Overview

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# Overview - PowerPoint PPT Presentation

Overview. do/while loop break statement continue statement switch statement. do/while loop. do { statement; } while (condition); Step1: Execute statements inside braces Step2: Evaluate condition. Step3: If condition is true repeat Step1 through 3, otherwise

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Presentation Transcript
Overview
• do/while loop
• break statement
• continue statement
• switch statement
do/while loop

do {

statement;

} while (condition);

Step1: Execute statements inside braces

Step2: Evaluate condition.

Step3: If condition is true repeat Step1 through 3, otherwise

continue execution at next statement following the do/while

statement

Usually use { } even when not necessary

Useful when you want the statements to execute at least once.

do while example

do {

cout << “Enter a number between 1 and 10: “;

cin >> number;

} while (number <= 0 || number > 10);

do/while example

What will the output of the following program sequence be?

int j = 4;

do {

j = j - 2;

cout << “Hi”;

} while (++j > 0);

Walk through this example showing how j changes.

Loop Exercises

1) How many times does the statement inside the do/while

body execute? What gets displayed?

int i = 0, x = 2;

do {

x = x + i;

} while (++ i < 3);

cout << “x = “ << x << endl;

2) How many times does the cout statement execute?

for (int i = 1; i <= 4; i++) {

for (int j = 1; j <= 3; j++) {

cout << “Hello” << endl;

}

}

continue statement

skip the rest of this iteration and continue with the next iteration of the loop

int x = 1;

while ( x <= 10) {

if (5 == x) {

x++;

continue;

}

cout << x << endl;

x++;

}

condition (x <= 10) is next statement executed after the continue statement.

continue statement
• for (int x = 1; x <= 10; x++) {
• if (5 == x)
• continue;
• cout << x << endl;
• }
• next statements executed after continue are
• x ++;
• x <= 10;
break statement
• Breaks out of the loop. Next statement executed after a
• break statement is the statement immediately following the loop.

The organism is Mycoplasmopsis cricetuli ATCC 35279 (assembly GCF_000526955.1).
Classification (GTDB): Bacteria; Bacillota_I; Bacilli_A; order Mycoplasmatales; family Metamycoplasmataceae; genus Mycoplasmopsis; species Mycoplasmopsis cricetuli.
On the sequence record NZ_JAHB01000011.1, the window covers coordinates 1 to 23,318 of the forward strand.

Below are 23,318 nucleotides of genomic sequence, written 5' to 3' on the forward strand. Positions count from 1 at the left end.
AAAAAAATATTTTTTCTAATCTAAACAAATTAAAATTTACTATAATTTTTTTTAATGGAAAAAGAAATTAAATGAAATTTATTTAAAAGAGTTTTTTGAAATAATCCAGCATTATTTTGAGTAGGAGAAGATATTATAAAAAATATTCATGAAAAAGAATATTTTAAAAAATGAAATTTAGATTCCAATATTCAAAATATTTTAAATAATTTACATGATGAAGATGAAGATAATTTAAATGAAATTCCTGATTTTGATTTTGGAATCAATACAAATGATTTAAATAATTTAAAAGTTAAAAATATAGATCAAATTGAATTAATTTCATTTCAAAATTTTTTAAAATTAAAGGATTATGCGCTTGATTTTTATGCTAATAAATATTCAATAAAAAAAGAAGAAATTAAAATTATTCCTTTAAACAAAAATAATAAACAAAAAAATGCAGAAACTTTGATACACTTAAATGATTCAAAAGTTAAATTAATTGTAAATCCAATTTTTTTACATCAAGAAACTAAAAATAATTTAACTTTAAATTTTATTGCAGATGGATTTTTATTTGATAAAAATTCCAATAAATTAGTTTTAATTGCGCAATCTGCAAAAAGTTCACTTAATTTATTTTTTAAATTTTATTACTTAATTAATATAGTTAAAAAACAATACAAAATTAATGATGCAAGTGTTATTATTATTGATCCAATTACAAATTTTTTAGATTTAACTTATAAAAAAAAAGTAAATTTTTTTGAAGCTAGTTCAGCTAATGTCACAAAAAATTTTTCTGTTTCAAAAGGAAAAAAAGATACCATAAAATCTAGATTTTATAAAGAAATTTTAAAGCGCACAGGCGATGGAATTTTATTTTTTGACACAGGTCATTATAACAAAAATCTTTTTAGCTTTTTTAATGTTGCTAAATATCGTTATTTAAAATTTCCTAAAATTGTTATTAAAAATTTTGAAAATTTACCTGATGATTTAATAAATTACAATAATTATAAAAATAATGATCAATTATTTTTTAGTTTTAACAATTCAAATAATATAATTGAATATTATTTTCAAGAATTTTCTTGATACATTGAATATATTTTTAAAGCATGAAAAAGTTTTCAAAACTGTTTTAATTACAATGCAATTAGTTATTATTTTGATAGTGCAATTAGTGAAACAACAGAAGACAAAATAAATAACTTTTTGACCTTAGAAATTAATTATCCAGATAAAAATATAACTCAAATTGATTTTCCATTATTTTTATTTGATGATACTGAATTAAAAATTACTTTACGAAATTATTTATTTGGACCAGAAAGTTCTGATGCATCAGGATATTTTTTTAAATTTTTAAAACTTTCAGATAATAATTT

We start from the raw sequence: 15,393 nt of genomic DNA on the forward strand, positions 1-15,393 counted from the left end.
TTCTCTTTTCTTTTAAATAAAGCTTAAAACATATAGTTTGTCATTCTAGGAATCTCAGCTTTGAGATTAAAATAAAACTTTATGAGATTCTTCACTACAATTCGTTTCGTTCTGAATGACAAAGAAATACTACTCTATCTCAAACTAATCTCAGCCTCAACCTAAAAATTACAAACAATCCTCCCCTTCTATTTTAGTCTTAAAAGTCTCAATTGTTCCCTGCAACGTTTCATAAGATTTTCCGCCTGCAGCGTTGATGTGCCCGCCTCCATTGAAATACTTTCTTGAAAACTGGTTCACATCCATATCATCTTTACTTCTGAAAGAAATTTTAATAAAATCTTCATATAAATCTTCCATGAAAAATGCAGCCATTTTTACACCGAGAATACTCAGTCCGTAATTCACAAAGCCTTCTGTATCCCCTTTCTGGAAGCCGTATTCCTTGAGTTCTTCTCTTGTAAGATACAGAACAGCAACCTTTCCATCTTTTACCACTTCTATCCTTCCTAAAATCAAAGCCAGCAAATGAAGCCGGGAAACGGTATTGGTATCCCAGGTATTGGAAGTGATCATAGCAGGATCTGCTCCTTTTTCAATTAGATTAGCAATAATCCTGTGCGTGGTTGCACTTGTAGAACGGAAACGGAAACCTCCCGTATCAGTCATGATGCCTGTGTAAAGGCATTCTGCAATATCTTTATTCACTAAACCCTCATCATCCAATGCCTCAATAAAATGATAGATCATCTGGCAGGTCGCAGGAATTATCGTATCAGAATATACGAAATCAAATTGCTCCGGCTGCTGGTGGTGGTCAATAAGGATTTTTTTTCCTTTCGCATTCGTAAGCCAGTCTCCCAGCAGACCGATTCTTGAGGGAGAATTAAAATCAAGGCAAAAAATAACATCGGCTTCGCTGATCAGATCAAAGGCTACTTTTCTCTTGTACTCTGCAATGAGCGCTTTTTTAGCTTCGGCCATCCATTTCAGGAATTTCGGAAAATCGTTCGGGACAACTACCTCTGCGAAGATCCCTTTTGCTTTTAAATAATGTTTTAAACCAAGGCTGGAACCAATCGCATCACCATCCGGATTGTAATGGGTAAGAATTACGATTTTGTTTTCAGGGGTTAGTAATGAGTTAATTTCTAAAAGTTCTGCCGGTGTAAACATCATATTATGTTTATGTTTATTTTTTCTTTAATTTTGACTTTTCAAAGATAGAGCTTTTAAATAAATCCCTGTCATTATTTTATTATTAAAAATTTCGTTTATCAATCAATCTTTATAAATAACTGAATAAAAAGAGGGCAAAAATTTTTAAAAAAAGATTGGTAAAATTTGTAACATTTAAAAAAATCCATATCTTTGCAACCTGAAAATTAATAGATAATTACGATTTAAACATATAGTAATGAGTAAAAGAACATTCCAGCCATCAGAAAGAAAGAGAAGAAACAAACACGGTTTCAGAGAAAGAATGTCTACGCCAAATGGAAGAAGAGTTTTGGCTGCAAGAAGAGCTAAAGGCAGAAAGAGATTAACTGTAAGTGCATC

• for (int x = 1; x <= 10; x++) {
• if (5 == x)
• break;
• cout << x << endl;
• }
• Next statement executed after the break statement is the
• statement immediately following the for loop.
else if example

gpa = 4.0;

gpa = 3.0;

gpa = 2.0;

gpa = 1.0;

gpa = 0.0;

else

cout << “Illegal letter grade” << endl;

switch statement

case ‘A’:

gpa = 4.0;

break;

case ‘B’:

gpa = 3.0;

break;

case ‘C’:

gpa = 2.0;

break;

case ‘D’:

gpa = 1.0;

break;

case ‘F’:

gpa = 1.0;

break;

default:

cout << “Illegal letter grade” << endl;

}

switch statement syntax

switch (controlling expression) {

case label1: statement(s);

break;

case label2: statement(s);

break;

.

.

.

case labeln: statement(s);

break;

default: statement(s);

}

switch statement rules
• controlling expression must be of type int or char
• labels must be constants that match the type of the controlling expression
• default statement can be anywhere. More intuitive at bottom.
• can have multiple case labels sharing the same code

case ‘A’: case ‘a’ :

statements;

break;

else if that cannot be implemented as a switch

int score;

cout << “Enter score: “;

cin >> score;

if (score < 68)

cout << “NR” << endl;

else if (score < 78)

cout << “C” << endl;

else if (score < 88)

cout << “B” << endl;

else

cout << “A” << endl;

common programming errors
• Forgetting the break statement. Statements for next case get executed by mistake.
• Forgetting the space between the word case and the label. Will not be flagged by compiler but won’t execute the way you intend.
Grandma’s Attic

for (char letter = \'a\'; letter <= ‘i\'; letter++) {

cout << "I\'m going to Grandma\'s attic and I\'m going to get ";

switch (letter) {

case \'i\': cout << "an igloo, ";

case \'h\': cout << "a hat, ";

case \'g\': cout << "a goat, ";

case \'f\': cout << "a fox, ";

case \'e\': cout << "an elephant, ";

case \'d\': cout << "a dinosaur, ";

case \'c\': cout << "a cookie, ";

case \'b\': cout << "a ball and ";

case \'a\': cout << "an apple" << endl;

default: break;

}

}